Bobby Wade pulled his SUV into a parking lot on the 50th Street side of Washburn High School around 2 p.m. Tuesday. There was a long wheelchair ramp leading to the nearest entrance.
Wade, a Vikings receiver, stepped into a freezing drizzle that was lightly falling. He opened the vehicle's boot, took out a wheelchair, went to the passenger's door and talked briefly with his older brother James.
A moment later, Bobby lifted James, placed him in the wheelchair and then started pushing the chair toward the ramp and the Minneapolis public school's side entrance.
The Wade brothers had made a presentation at Washburn a year earlier. They were back again to dramatize this truth: That young people have choices, and the decisions they make when faced with those choices carry either good or bad consequences.
James Wade made terrible decisions as a teenager and now, at 33, he has spent half of his life in a wheelchair. Bobby Wade, 27, took advantage of his possibilities and now is in his sixth NFL season.
There were a couple of hundred students in the Washburn auditorium. The program was late getting started and this led to a premature conclusion.
James Wade still was in the process of describing the details of the night of Oct. 8, 1991, when the final hour bell sounded, meaning the students had only a few minutes to get to the busses.
Amid the scurrying, a student asked James, a Phoenix resident, if he could come back to finish his story.
"I'm going to be here for a while; we'll try to do that,'' he said.
Bobby also had talked to the students for a few minutes. The Wade parents were divorced when he was 5, with James and a sister living with their mother and Bobby and another sister with their father.
In the wake of this unsettled situation, Bobby said he took advantage of "every coach, every teacher, and I took advantage of my friends' parents. I took advice and direction from everyone who could help me.''
Later, in a conversation, James said: "Bobby grew up facing the same temptations that I did. Even before I was shot, I was telling him, 'You don't want my life. You're going to stay in school, stay away from the dropouts, stay away from drugs.' ''
That message gained considerable strength when James took a bullet to the neck from a 9-millimeter.
"I basically bled out,'' James said. "They called me 'dead on arrival' at the hospital. They put me in something called a 'life suit,' got enough blood in me and brought me back.''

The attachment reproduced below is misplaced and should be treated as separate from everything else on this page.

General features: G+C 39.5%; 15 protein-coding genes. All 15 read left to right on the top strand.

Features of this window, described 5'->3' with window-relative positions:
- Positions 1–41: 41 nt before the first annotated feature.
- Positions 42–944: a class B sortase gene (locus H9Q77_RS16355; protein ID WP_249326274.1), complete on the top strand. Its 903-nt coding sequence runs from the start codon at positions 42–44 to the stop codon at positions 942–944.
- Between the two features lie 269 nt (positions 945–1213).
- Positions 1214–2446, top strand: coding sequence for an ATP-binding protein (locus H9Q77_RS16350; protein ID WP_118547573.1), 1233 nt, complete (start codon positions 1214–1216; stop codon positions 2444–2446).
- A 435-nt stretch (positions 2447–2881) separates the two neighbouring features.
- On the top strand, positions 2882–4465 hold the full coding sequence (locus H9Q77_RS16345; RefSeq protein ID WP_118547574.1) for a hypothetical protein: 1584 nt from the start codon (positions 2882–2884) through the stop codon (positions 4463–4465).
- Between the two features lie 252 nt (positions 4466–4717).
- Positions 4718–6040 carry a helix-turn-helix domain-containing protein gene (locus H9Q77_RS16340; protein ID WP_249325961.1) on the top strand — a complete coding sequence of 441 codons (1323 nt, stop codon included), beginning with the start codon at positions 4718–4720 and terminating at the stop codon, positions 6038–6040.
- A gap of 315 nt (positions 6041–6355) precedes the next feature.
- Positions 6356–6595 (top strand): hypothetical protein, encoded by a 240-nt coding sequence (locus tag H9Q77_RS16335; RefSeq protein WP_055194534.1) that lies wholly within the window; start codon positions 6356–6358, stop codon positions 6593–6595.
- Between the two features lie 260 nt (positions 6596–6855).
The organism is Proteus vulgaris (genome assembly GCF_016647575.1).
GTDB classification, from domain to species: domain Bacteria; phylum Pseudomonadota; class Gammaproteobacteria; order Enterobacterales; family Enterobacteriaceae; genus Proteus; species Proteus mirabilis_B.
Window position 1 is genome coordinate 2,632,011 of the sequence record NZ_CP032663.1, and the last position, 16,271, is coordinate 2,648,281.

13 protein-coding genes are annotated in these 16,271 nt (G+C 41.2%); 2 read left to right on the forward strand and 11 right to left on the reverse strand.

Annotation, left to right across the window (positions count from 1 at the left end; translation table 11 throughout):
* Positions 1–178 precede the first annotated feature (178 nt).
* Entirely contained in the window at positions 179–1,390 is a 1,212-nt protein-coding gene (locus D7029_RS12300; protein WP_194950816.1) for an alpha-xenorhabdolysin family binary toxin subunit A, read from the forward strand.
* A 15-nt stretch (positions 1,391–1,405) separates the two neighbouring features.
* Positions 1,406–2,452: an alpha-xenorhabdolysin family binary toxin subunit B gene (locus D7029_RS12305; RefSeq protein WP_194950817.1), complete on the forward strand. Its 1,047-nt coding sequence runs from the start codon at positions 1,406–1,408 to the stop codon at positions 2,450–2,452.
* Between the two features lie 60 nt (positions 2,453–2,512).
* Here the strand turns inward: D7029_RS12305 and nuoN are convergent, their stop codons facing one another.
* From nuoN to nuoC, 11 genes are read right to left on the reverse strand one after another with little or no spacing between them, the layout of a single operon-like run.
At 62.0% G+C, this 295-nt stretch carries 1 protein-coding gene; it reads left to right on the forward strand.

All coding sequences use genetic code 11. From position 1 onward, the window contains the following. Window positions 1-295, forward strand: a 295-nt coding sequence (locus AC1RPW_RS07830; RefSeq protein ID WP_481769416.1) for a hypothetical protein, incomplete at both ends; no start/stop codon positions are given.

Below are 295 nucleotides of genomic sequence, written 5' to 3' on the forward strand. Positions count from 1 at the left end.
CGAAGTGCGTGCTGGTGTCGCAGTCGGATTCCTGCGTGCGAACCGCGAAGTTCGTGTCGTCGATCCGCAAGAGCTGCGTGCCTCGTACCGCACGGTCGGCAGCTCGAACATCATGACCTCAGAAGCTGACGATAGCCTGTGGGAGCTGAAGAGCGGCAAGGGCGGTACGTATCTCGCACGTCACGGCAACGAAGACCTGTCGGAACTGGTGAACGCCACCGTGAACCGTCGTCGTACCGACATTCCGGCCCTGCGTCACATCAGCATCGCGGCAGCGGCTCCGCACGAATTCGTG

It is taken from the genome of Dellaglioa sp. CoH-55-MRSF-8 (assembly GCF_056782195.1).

James was closer to dead than alive for four days. It took eight months from taking the bullet to leaving a rehab center in his wheelchair.
"It took me another couple of months to get past the depression, and to decide it was time to do some good with my life,'' he said.
He took the bullet in the area of C-6 and C-7 disks. He's paralyzed from the waist, with limited use of atrophied arms and hands. He weighed 170 pounds at the time of the shooting, dropped to a low of 93 and now weighs 110.
It's a powerful message when James Wade looks at a room full of city kids and says: "I had dropped out of school, was running with the other dropouts who had nothing to do but get in trouble ... I was sent to the juvenile delinquent center.
"When it was time to get out, I told myself, 'You're going back to school, you're going to be the leader you always wanted to be and not follow these dropouts.
"And then nothing changed. Then, exactly 30 days later after I got out, I went to a party, got drunk and smoked marijuana. Another group of guys showed up and there was going to be a fight.
"It had nothing to do with me -- it was straight stupid to get involved -- but there I was, saying 'Let's go, let's fight.' And next thing, I was standing face-to-face with a 9-millimeter.''
He paused and said: "This is my consequence -- this wheelchair -- for a lot of bad decisions.''
Most of the students were looking forward at James Wade and there was a moment of silence in the Washburn auditorium.
Patrick Reusse can be heard weekdays on AM-1500 KSTP at 6:45 and 7:45 a.m. and 4:40 p.m. • firstname.lastname@example.org